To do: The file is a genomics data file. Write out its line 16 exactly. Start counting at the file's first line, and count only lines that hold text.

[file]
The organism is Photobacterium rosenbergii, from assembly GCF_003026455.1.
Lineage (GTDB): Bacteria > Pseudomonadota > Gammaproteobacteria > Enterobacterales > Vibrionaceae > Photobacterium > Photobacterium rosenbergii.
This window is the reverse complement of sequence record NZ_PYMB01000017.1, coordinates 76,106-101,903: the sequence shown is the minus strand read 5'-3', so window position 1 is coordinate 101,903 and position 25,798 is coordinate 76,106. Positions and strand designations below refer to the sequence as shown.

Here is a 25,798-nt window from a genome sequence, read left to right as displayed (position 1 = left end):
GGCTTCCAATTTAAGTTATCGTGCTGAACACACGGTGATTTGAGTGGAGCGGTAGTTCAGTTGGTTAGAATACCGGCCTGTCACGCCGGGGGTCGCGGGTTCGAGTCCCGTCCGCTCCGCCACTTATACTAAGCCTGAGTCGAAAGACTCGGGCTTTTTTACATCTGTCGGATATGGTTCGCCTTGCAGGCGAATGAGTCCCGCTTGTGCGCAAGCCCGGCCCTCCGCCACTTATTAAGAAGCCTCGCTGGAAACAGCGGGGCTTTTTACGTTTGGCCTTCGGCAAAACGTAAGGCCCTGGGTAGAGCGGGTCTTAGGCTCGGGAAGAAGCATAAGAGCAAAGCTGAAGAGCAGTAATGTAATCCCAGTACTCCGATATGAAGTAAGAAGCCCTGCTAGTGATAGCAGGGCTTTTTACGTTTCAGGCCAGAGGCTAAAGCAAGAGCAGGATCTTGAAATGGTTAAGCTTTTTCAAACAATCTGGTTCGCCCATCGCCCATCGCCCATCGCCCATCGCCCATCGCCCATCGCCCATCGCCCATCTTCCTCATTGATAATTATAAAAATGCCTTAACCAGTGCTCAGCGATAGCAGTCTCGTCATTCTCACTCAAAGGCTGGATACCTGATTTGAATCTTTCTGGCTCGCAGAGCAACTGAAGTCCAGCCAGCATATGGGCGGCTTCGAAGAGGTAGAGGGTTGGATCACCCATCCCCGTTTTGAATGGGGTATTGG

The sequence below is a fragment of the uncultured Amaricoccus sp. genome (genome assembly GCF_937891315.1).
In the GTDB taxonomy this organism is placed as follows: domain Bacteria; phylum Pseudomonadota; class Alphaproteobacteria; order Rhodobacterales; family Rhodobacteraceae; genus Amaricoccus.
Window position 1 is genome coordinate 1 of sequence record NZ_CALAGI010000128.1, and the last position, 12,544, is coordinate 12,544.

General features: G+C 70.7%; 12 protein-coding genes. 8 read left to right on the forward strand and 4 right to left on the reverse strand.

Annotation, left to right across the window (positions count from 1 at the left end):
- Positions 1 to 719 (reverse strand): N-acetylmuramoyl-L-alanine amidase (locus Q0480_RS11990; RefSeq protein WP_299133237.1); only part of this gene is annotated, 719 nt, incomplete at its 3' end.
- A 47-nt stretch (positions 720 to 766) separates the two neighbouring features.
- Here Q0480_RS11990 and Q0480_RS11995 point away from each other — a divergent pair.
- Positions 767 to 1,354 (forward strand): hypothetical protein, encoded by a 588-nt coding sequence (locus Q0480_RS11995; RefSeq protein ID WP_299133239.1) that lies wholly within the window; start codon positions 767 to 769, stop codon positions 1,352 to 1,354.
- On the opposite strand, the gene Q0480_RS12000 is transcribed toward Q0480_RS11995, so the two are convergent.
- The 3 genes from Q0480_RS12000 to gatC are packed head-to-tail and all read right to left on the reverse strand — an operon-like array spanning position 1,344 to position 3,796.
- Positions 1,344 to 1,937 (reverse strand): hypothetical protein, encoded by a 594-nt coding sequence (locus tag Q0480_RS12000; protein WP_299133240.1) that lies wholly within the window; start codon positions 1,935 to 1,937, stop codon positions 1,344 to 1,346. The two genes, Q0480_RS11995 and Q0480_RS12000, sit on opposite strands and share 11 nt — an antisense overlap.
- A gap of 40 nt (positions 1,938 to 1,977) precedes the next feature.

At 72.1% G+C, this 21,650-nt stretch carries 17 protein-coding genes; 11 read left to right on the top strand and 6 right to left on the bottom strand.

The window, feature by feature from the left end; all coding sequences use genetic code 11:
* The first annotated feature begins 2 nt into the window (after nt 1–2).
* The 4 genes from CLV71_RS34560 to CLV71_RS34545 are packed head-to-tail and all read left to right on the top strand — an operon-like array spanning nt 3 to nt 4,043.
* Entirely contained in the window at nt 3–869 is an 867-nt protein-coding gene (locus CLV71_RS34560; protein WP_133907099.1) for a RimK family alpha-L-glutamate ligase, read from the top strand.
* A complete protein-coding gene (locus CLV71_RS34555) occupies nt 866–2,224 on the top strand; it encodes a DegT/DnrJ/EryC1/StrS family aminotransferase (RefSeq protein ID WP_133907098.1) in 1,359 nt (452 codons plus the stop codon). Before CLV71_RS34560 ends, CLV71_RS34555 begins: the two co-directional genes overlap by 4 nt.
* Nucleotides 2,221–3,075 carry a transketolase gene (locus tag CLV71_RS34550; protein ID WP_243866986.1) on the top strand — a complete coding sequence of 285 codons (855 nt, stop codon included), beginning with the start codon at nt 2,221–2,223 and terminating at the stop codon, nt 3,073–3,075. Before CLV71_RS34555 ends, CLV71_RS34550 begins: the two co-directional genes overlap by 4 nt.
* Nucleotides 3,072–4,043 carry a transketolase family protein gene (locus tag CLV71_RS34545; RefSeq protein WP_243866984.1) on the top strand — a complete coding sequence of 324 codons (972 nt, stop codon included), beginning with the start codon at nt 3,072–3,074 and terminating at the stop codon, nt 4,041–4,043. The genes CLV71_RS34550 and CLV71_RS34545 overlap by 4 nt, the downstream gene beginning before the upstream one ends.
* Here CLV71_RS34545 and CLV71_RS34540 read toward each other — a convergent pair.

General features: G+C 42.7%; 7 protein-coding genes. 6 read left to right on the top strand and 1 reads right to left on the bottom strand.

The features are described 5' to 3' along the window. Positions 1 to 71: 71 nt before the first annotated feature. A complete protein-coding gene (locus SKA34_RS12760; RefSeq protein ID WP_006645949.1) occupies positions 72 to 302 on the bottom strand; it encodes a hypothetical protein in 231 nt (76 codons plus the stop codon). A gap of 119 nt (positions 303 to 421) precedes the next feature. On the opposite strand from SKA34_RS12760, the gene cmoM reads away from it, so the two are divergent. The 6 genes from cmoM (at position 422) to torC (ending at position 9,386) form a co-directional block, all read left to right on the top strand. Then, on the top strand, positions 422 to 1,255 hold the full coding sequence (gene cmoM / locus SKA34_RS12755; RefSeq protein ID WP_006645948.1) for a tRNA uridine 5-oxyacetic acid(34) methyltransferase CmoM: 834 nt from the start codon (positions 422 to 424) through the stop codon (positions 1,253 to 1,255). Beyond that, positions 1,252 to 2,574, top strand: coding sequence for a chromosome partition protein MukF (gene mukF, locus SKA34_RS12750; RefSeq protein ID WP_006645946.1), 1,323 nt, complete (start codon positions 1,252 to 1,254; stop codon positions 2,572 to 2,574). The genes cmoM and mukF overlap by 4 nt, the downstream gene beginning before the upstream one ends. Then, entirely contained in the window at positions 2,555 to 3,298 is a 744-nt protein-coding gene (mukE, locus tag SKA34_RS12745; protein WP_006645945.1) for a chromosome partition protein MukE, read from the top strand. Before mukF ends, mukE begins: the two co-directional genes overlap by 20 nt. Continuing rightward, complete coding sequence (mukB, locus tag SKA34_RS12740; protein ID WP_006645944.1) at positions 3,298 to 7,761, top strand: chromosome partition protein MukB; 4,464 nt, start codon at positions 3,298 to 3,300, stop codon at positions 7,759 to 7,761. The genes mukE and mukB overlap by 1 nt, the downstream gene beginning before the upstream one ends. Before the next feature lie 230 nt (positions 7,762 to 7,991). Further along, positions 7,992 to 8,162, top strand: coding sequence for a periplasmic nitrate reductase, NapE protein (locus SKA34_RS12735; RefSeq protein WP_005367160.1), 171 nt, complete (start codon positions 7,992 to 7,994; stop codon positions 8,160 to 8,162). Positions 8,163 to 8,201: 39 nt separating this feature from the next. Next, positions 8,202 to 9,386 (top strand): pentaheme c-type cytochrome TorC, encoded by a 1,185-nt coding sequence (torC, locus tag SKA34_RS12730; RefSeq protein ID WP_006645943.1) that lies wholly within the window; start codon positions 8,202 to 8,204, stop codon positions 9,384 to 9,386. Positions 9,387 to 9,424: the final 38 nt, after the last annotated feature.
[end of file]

- The 3 genes from Q0480_RS12000 to gatC are packed head-to-tail and all read right to left on the reverse strand — an operon-like array spanning position 1,344 to position 3,796.